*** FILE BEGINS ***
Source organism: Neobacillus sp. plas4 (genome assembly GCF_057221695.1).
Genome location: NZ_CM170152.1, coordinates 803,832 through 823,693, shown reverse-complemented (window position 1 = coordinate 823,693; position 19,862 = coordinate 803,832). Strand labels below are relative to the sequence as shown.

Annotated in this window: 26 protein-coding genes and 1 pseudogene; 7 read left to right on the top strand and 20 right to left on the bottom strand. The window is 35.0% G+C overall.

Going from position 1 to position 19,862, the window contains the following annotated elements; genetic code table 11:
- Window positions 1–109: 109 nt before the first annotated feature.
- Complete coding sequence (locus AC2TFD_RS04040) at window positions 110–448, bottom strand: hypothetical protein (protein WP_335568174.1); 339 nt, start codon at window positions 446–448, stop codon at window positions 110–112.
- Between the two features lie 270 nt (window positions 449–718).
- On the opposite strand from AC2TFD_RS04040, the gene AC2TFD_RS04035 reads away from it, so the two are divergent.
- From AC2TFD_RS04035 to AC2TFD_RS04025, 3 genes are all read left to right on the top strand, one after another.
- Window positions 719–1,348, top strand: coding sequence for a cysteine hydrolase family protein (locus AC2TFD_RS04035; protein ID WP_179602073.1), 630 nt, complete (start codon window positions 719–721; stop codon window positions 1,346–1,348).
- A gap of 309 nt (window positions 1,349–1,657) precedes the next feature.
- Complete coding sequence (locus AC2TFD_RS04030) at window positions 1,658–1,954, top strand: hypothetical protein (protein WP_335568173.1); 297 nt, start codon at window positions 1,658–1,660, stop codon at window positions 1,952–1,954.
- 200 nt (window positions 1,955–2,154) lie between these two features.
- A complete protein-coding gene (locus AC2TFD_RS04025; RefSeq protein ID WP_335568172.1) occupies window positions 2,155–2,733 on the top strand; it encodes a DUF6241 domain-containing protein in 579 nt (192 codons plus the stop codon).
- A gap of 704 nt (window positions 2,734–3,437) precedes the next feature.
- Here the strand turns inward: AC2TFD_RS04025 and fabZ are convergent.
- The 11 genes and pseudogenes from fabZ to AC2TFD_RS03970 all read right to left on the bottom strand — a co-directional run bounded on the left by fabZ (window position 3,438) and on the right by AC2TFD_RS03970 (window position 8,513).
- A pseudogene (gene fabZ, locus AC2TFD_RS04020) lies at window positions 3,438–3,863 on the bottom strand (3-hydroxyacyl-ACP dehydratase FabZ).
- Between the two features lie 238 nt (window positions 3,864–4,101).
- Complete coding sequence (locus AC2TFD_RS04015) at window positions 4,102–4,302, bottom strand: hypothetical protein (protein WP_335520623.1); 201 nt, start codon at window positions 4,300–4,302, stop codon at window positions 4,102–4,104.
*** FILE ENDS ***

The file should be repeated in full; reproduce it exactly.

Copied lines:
Source organism: Neobacillus sp. plas4 (genome assembly GCF_057221695.1).
Genome location: NZ_CM170152.1, coordinates 803,832 through 823,693, shown reverse-complemented (window position 1 = coordinate 823,693; position 19,862 = coordinate 803,832). Strand labels below are relative to the sequence as shown.

Annotated in this window: 26 protein-coding genes and 1 pseudogene; 7 read left to right on the top strand and 20 right to left on the bottom strand. The window is 35.0% G+C overall.

Going from position 1 to position 19,862, the window contains the following annotated elements; genetic code table 11:
- Window positions 1–109: 109 nt before the first annotated feature.
- Complete coding sequence (locus AC2TFD_RS04040) at window positions 110–448, bottom strand: hypothetical protein (protein WP_335568174.1); 339 nt, start codon at window positions 446–448, stop codon at window positions 110–112.
- Between the two features lie 270 nt (window positions 449–718).
- On the opposite strand from AC2TFD_RS04040, the gene AC2TFD_RS04035 reads away from it, so the two are divergent.
- From AC2TFD_RS04035 to AC2TFD_RS04025, 3 genes are all read left to right on the top strand, one after another.
- Window positions 719–1,348, top strand: coding sequence for a cysteine hydrolase family protein (locus AC2TFD_RS04035; protein ID WP_179602073.1), 630 nt, complete (start codon window positions 719–721; stop codon window positions 1,346–1,348).
- A gap of 309 nt (window positions 1,349–1,657) precedes the next feature.
- Complete coding sequence (locus AC2TFD_RS04030) at window positions 1,658–1,954, top strand: hypothetical protein (protein WP_335568173.1); 297 nt, start codon at window positions 1,658–1,660, stop codon at window positions 1,952–1,954.
- 200 nt (window positions 1,955–2,154) lie between these two features.
- A complete protein-coding gene (locus AC2TFD_RS04025; RefSeq protein ID WP_335568172.1) occupies window positions 2,155–2,733 on the top strand; it encodes a DUF6241 domain-containing protein in 579 nt (192 codons plus the stop codon).
- A gap of 704 nt (window positions 2,734–3,437) precedes the next feature.
- Here the strand turns inward: AC2TFD_RS04025 and fabZ are convergent.
- The 11 genes and pseudogenes from fabZ to AC2TFD_RS03970 all read right to left on the bottom strand — a co-directional run bounded on the left by fabZ (window position 3,438) and on the right by AC2TFD_RS03970 (window position 8,513).
- A pseudogene (gene fabZ, locus AC2TFD_RS04020) lies at window positions 3,438–3,863 on the bottom strand (3-hydroxyacyl-ACP dehydratase FabZ).
- Between the two features lie 238 nt (window positions 3,864–4,101).
- Complete coding sequence (locus AC2TFD_RS04015) at window positions 4,102–4,302, bottom strand: hypothetical protein (protein WP_335520623.1); 201 nt, start codon at window positions 4,300–4,302, stop codon at window positions 4,102–4,104.